The island does get a fair amount of rain, giving it the lush vegetation and ensuring it doesn’t become desert in summer. The cooler temperatures mean the winter months are often spent doing jobs that can’t be done in the summer heat.

Lots of building, renovating, road repairs, shop changes, and more happen over the winter months giving the island a different kind of buzz.

This is also the time of year for the olive harvests, which means long workdays and many meals with family, friends, and neighbors. It’s a great time of year to bond with locals and make yourself a part of the community on Crete. 

Winter is also the time of year for one of Crete’s most famous and most enjoyable events. On January 6th, Crete celebrates Epiphany, the Holy Blessing of the waters.

This festival involves lots of ceremonies by the water, and you’ll find lots of swimming events. If you don’t fancy a dip in the cold sea, it’s a great spectator event, and you’ll have a great time with all the food, wine, and music. 

Some of the main tourist attractions are closed for work in winter, so there are few tourists, and it’s a great time to explore the island, eat out and go shopping without being surrounded by tourists.

If you choose to live outside the major towns of Heraklion and Rethymnon, you will find winter a great time to explore the local area.

Cooler weather and fewer people mean you’re more likely to see wildlife, so many people actually prefer the off-season months to the summer. 

If you live in Crete all year and don’t need to find everything into a two-week holiday window, you’ll find yourself enjoying the temperate winter months as much, if not more, than summer. 

Final thoughts on living in Crete

Overall, Crete is one of the best islands to move to if you want a Mediterranean lifestyle. The island is rich in culture and is packed full of traditional Greek monuments, traditions, and festivals. It’s small enough to have a real sense of identity and community but large enough to have everything you could need- although some things come at a price. 

The island is home to many expats from all across Europe and the rest of the world, meaning anyone looking to move to Crete in the future will find a warm welcome and plenty of support. Groups of expats can help provide practical support, such as finding a job and emotional support over coffee when the Greek bureaucracy gets too much.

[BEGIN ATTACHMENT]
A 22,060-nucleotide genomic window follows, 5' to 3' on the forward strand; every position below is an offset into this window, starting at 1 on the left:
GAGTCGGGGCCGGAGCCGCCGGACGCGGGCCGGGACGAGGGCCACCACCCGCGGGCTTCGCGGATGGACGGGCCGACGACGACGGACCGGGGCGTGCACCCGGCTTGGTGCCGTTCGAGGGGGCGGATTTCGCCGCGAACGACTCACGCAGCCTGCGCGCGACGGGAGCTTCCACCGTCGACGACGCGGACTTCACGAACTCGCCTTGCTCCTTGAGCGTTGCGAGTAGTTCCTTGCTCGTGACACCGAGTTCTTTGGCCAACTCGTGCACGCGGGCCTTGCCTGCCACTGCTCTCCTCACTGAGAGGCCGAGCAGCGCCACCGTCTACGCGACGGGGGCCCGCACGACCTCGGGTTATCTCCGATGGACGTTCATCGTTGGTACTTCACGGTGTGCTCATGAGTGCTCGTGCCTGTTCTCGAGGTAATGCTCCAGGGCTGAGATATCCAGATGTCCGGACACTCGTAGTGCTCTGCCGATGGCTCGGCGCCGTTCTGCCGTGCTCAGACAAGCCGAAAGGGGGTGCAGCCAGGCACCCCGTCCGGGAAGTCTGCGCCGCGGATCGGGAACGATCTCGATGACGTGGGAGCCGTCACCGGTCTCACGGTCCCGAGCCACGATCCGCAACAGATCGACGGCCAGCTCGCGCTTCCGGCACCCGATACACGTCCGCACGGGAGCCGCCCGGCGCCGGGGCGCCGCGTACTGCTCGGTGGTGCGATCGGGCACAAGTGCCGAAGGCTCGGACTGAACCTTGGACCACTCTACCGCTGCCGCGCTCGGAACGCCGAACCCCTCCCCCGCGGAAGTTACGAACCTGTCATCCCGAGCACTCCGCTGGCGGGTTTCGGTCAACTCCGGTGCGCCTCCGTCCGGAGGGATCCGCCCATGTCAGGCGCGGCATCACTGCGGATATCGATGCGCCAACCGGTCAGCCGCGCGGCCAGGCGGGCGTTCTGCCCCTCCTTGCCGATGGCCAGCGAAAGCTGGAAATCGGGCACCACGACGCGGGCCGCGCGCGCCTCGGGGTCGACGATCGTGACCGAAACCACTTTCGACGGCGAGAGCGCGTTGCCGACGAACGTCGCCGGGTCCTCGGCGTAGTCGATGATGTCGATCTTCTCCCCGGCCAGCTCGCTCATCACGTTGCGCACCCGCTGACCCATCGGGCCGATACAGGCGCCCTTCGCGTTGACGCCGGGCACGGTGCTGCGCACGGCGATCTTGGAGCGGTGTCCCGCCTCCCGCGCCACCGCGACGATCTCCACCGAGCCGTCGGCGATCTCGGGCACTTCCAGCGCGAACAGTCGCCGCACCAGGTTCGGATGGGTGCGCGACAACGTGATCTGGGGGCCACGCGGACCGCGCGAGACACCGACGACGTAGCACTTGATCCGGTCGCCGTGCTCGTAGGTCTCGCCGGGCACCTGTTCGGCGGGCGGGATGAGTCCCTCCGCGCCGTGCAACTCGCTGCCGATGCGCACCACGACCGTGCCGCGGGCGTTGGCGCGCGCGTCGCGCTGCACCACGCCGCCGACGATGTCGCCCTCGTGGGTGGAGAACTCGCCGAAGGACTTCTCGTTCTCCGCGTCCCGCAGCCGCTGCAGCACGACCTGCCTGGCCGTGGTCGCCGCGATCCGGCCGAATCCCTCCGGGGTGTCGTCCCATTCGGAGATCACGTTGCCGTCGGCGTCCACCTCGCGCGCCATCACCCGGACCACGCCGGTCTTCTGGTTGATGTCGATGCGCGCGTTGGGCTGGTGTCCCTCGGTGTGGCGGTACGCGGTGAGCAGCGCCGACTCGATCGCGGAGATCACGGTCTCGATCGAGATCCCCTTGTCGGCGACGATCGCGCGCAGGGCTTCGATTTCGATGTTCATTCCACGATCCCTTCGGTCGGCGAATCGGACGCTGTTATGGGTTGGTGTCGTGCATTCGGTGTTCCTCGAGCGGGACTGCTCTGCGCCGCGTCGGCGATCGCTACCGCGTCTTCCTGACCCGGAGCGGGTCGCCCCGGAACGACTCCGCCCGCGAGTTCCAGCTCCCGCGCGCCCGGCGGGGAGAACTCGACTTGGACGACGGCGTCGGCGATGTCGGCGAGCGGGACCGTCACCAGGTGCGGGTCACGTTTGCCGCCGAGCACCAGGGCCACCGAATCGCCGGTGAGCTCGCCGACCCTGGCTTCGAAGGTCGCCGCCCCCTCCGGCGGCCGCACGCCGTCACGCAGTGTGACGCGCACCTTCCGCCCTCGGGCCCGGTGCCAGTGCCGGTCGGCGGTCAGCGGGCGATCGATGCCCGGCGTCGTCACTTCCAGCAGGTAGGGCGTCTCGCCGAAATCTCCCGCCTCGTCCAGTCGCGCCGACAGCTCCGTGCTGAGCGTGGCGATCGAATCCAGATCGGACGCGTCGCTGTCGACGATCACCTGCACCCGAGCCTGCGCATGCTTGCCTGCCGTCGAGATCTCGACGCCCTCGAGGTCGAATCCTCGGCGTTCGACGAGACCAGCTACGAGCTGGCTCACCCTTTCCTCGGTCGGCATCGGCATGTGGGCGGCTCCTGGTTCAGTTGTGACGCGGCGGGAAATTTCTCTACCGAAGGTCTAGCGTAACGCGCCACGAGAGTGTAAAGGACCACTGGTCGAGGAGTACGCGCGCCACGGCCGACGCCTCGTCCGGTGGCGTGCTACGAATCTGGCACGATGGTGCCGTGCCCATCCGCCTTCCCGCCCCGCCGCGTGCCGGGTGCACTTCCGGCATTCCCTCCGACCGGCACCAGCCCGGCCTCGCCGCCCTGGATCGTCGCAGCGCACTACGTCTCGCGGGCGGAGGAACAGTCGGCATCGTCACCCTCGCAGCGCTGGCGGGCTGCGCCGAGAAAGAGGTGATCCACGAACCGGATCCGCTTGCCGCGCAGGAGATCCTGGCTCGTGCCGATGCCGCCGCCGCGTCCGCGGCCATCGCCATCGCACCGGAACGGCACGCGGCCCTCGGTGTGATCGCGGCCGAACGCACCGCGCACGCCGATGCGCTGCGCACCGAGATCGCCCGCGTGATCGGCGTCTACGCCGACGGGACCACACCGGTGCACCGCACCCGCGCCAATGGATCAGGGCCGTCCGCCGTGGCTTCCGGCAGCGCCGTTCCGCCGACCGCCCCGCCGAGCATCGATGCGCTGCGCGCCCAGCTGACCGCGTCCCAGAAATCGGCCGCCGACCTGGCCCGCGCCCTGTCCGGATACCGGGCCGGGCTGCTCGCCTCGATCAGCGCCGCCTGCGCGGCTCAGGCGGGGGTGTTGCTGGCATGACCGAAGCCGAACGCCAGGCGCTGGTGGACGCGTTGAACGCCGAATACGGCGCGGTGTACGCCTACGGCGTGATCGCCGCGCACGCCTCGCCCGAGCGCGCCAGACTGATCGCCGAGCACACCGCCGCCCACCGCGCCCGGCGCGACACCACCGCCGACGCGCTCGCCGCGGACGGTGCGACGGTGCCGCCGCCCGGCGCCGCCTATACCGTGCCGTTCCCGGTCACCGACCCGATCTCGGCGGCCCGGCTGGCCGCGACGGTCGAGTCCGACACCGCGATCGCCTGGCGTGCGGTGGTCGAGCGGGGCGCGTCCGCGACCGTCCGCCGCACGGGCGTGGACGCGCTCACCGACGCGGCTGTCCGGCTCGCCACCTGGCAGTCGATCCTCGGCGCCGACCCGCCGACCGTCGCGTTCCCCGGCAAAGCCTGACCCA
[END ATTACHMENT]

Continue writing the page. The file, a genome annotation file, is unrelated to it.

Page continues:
If Crete sounds like the place for you, jump on a plane or a boat, and find out! You can spend three months getting a feel for the island before you need to apply for residency. For many people, living in Crete full-time is a dream come true. It’s certainly not a bad place to enjoy a glass of wine after a long day. 

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Emily Derrick
Emily Derrick

Now based in France, Emily is a freelance writer from the UK with a passion for travel. Her love for adventuring was sparked during her time living and travelling in Canada as well as multiple trips across Europe.

Emily always takes the scenic route to get to the heart of a country and when she isn't writing, she can be found outside with her two dogs Hugo and Suzette.

Website: Emily Derrick

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  1. Hello
    I have owned a tiny property in Crete for over 20 years in the Mires area but it now needs work doing to it (including a new roof) however I cannot find a reliable builder/electrician/plumber. People recommend local DIY type people, but their work is too amateurish and takes far too long to complete as I found to my cost. When I try more professional companies they immediately start talking about architects and planning permission and over complicate the simple range of work that I actually need, not actually listening to my requirements which are different from those that a year round resident would require.
    Can anyone help with tried and tested solutions?

    • Hi Martin, sorry to hear about your predicament. Probably, the bets way to try and sort is out is to join FB groups Expats In Crete and Expats In Chania and ask for recommendations and advice.
      Wishing you all the best,

  2. Hi Ola
    Can you recommend a real estate agent in the Rethymnon area?
    I am staying there on 9th October and would like to look at a retirement property in the Apokoronas area while I am there.

    • Hi Jane, thanks for commenting. Unfortunately, we do not have any special recommendations for this area. You can try A Place In The Sun, they have multiple lostings in the area and give you the idea of what various estate agents are offering at the moment. Best of luck